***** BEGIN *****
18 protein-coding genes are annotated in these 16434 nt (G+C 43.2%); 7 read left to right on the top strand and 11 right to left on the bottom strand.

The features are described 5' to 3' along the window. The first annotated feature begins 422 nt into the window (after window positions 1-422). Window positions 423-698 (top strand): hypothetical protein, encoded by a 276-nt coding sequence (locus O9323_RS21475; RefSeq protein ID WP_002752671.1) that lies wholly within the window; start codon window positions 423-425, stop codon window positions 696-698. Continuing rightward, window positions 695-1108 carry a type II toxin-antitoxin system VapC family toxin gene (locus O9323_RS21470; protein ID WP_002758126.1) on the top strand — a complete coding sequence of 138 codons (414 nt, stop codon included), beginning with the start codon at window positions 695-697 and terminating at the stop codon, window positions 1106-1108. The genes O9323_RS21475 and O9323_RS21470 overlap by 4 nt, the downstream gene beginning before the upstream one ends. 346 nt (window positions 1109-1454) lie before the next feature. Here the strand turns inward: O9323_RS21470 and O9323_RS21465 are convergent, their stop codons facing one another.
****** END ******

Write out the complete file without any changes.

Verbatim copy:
18 protein-coding genes are annotated in these 16434 nt (G+C 43.2%); 7 read left to right on the top strand and 11 right to left on the bottom strand.

The features are described 5' to 3' along the window. The first annotated feature begins 422 nt into the window (after window positions 1-422). Window positions 423-698 (top strand): hypothetical protein, encoded by a 276-nt coding sequence (locus O9323_RS21475; RefSeq protein ID WP_002752671.1) that lies wholly within the window; start codon window positions 423-425, stop codon window positions 696-698. Continuing rightward, window positions 695-1108 carry a type II toxin-antitoxin system VapC family toxin gene (locus O9323_RS21470; protein ID WP_002758126.1) on the top strand — a complete coding sequence of 138 codons (414 nt, stop codon included), beginning with the start codon at window positions 695-697 and terminating at the stop codon, window positions 1106-1108. The genes O9323_RS21475 and O9323_RS21470 overlap by 4 nt, the downstream gene beginning before the upstream one ends. 346 nt (window positions 1109-1454) lie before the next feature. Here the strand turns inward: O9323_RS21470 and O9323_RS21465 are convergent, their stop codons facing one another.